What an amazing book! I learned so much about things that I never really had an interest in……….bugs, caterpillars, and butterflies. Of course, I like butterflies. Who doesn’t? But to say I’m interested in entomology would be a stretch. But that is what is so great about this book. You don’t have to be interested in entomology to learn what a wonderful woman in history Maria Merian was.
I stumbled across this book in my library as I was cutting through the juvenile section to go to another section. I only saw the spine of the book which caught my eye. As you can see from my main photo at the top the hardcover is designed to look like a brown leather book with gold embossing. There is an actual dust jacket to the book that is beautiful as well but I didn’t know that until I looked it up on bookshop.org to put the link above. My library had removed the dust jacket. I’m definitely ordering the book to add to my collection of kids’ books.
One of the most fascinating gems of this book to me is the fact that she was such a pioneer in natural history/science and science artistry. Women during her time were not supposed to have professions. She also traveled from her native Germany where she was born in the mid-1600s to Suriname (South America). If you are familiar with naturalists in history then you would be interested to know that Mark Catesby and John James Audobon were inspired by her.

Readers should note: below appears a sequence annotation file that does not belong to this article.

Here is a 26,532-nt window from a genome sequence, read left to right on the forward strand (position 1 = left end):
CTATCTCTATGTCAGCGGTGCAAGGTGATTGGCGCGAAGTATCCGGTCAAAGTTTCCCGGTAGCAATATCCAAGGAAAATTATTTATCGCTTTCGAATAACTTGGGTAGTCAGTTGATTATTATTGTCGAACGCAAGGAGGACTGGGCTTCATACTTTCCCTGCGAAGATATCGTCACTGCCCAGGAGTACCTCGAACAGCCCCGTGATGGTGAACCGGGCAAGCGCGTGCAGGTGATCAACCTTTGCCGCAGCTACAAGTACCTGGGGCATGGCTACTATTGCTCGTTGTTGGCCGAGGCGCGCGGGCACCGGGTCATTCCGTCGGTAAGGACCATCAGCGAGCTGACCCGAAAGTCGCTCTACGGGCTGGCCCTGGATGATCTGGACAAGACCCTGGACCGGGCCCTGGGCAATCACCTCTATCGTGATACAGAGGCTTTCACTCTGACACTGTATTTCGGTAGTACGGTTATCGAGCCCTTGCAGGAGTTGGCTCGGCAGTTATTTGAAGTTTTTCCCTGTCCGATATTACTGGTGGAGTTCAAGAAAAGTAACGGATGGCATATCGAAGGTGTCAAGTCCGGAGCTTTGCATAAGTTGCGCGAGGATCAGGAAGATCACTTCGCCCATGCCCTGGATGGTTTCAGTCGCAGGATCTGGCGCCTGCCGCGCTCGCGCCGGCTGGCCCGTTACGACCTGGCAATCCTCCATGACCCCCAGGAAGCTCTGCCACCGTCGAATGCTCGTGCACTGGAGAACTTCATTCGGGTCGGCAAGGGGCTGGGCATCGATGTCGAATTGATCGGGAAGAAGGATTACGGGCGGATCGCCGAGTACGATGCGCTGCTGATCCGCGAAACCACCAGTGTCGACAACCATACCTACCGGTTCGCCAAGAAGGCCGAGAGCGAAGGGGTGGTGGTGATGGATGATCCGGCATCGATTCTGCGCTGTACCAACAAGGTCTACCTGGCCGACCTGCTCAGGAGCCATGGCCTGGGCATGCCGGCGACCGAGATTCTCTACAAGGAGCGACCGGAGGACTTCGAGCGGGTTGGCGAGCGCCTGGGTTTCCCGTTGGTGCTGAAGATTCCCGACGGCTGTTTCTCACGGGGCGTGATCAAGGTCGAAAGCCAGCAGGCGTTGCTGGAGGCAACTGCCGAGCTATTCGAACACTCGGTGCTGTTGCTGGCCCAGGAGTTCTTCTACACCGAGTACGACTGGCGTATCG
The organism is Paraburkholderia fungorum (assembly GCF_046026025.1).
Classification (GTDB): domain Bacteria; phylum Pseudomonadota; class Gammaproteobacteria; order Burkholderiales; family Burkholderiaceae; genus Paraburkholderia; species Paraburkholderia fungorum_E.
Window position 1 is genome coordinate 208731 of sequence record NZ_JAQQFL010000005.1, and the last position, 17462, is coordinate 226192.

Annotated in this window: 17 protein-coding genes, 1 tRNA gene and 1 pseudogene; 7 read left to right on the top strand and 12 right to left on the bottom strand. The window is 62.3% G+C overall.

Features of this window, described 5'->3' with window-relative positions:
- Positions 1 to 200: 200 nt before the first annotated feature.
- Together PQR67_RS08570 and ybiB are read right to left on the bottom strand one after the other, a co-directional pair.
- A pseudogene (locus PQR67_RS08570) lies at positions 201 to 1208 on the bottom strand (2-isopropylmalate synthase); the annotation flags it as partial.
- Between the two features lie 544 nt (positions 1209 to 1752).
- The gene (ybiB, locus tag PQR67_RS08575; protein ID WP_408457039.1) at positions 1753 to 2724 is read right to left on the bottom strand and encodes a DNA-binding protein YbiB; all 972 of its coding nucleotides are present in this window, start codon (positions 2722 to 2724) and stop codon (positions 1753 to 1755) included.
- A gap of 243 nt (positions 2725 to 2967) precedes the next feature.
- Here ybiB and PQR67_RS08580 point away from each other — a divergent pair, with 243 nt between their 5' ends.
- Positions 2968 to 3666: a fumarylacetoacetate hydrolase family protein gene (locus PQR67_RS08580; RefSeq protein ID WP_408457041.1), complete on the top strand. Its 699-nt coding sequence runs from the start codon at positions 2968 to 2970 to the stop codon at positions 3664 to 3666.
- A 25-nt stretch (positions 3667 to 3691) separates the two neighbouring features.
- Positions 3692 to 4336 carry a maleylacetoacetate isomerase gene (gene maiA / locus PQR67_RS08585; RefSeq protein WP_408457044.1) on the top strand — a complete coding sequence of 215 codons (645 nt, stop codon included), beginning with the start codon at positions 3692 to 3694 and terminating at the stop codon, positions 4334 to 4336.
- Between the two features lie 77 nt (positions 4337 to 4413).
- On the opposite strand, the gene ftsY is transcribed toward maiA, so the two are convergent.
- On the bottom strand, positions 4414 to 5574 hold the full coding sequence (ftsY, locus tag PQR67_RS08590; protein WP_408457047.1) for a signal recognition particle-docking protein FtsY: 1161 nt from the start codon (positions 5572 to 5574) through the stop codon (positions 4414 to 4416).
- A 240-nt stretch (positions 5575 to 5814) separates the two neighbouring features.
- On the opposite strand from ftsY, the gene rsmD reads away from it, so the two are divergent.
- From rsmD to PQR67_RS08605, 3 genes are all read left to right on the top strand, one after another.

Although this book is categorized for grades 5-7 and ages 10-12 years it is definitely a book that an adult can read as it is in no way too juvenile. I had never heard of her before so the entire book was fascinating. But the most beautiful thing to me is the actual artistry of the book and its graphic design. From the photography taken by the author to the fonts used to the historical insets and Maria’s watercolor images placed throughout the book, it is stunning from cover to cover. Well crafted and well written it makes me want to learn more about Maria!
Bugs, of all kinds, were considered to be “born of mud” and to be “beasts of the devil.” Why would anyone, let alone a girl, want to study and observe them? One of the first naturalists to observe live insects directly, Maria Sibylla Merian was also one of the first to document the metamorphosis of the butterfly. In this visual nonfiction biography, richly illustrated throughout with full-color original paintings by Merian herself, the Newbery Honor-winning author Joyce Sidman paints her own picture of one of the first female entomologists and a woman who flouted convention in the pursuit of knowledge and her passion for insects.
Robert F. Sibert Medal winner
Booklist Editor’s Choice
Chicago Public Library Best of 2018
Kirkus Best Book of 2018
2018 Bulletin Blue Ribbon Book
Junior Library Guild Selection
New York Public Library Top 10 Best Books of 2018